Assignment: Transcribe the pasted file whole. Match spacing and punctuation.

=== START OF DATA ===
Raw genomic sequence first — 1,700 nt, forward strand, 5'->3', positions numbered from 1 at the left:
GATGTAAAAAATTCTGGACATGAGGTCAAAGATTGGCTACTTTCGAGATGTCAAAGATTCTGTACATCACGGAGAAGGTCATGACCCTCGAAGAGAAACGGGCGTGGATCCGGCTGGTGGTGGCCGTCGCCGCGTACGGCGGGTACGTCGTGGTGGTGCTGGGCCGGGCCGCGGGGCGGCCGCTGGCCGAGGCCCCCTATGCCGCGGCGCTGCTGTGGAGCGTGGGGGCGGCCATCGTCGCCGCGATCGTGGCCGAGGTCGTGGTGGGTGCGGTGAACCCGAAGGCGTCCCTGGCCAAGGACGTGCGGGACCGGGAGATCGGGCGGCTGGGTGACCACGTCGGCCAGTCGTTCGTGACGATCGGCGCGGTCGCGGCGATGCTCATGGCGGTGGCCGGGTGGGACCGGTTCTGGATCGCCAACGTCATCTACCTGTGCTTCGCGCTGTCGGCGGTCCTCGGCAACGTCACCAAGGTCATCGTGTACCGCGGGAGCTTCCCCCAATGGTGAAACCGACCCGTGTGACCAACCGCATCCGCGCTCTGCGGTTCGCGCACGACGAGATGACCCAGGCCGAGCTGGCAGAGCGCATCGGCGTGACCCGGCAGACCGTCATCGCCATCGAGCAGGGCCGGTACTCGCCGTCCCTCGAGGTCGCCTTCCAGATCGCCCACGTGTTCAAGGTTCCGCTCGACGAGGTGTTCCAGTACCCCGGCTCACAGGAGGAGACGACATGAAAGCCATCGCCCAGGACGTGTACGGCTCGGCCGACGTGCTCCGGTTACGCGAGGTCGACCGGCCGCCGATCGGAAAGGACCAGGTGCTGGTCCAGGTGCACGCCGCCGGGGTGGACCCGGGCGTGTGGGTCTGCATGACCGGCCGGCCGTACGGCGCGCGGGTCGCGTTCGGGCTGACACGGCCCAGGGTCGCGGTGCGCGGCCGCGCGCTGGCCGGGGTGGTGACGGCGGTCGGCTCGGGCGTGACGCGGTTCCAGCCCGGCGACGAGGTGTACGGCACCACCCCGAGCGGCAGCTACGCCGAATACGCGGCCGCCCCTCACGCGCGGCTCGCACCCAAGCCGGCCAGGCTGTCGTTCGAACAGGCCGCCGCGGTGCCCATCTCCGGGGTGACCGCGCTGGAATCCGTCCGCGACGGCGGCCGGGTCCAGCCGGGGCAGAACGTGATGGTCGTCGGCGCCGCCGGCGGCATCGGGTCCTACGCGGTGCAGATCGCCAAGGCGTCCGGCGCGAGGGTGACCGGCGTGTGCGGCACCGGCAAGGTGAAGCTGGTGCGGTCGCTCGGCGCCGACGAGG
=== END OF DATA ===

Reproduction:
Raw genomic sequence first — 1,700 nt, forward strand, 5'->3', positions numbered from 1 at the left:
GATGTAAAAAATTCTGGACATGAGGTCAAAGATTGGCTACTTTCGAGATGTCAAAGATTCTGTACATCACGGAGAAGGTCATGACCCTCGAAGAGAAACGGGCGTGGATCCGGCTGGTGGTGGCCGTCGCCGCGTACGGCGGGTACGTCGTGGTGGTGCTGGGCCGGGCCGCGGGGCGGCCGCTGGCCGAGGCCCCCTATGCCGCGGCGCTGCTGTGGAGCGTGGGGGCGGCCATCGTCGCCGCGATCGTGGCCGAGGTCGTGGTGGGTGCGGTGAACCCGAAGGCGTCCCTGGCCAAGGACGTGCGGGACCGGGAGATCGGGCGGCTGGGTGACCACGTCGGCCAGTCGTTCGTGACGATCGGCGCGGTCGCGGCGATGCTCATGGCGGTGGCCGGGTGGGACCGGTTCTGGATCGCCAACGTCATCTACCTGTGCTTCGCGCTGTCGGCGGTCCTCGGCAACGTCACCAAGGTCATCGTGTACCGCGGGAGCTTCCCCCAATGGTGAAACCGACCCGTGTGACCAACCGCATCCGCGCTCTGCGGTTCGCGCACGACGAGATGACCCAGGCCGAGCTGGCAGAGCGCATCGGCGTGACCCGGCAGACCGTCATCGCCATCGAGCAGGGCCGGTACTCGCCGTCCCTCGAGGTCGCCTTCCAGATCGCCCACGTGTTCAAGGTTCCGCTCGACGAGGTGTTCCAGTACCCCGGCTCACAGGAGGAGACGACATGAAAGCCATCGCCCAGGACGTGTACGGCTCGGCCGACGTGCTCCGGTTACGCGAGGTCGACCGGCCGCCGATCGGAAAGGACCAGGTGCTGGTCCAGGTGCACGCCGCCGGGGTGGACCCGGGCGTGTGGGTCTGCATGACCGGCCGGCCGTACGGCGCGCGGGTCGCGTTCGGGCTGACACGGCCCAGGGTCGCGGTGCGCGGCCGCGCGCTGGCCGGGGTGGTGACGGCGGTCGGCTCGGGCGTGACGCGGTTCCAGCCCGGCGACGAGGTGTACGGCACCACCCCGAGCGGCAGCTACGCCGAATACGCGGCCGCCCCTCACGCGCGGCTCGCACCCAAGCCGGCCAGGCTGTCGTTCGAACAGGCCGCCGCGGTGCCCATCTCCGGGGTGACCGCGCTGGAATCCGTCCGCGACGGCGGCCGGGTCCAGCCGGGGCAGAACGTGATGGTCGTCGGCGCCGCCGGCGGCATCGGGTCCTACGCGGTGCAGATCGCCAAGGCGTCCGGCGCGAGGGTGACCGGCGTGTGCGGCACCGGCAAGGTGAAGCTGGTGCGGTCGCTCGGCGCCGACGAGG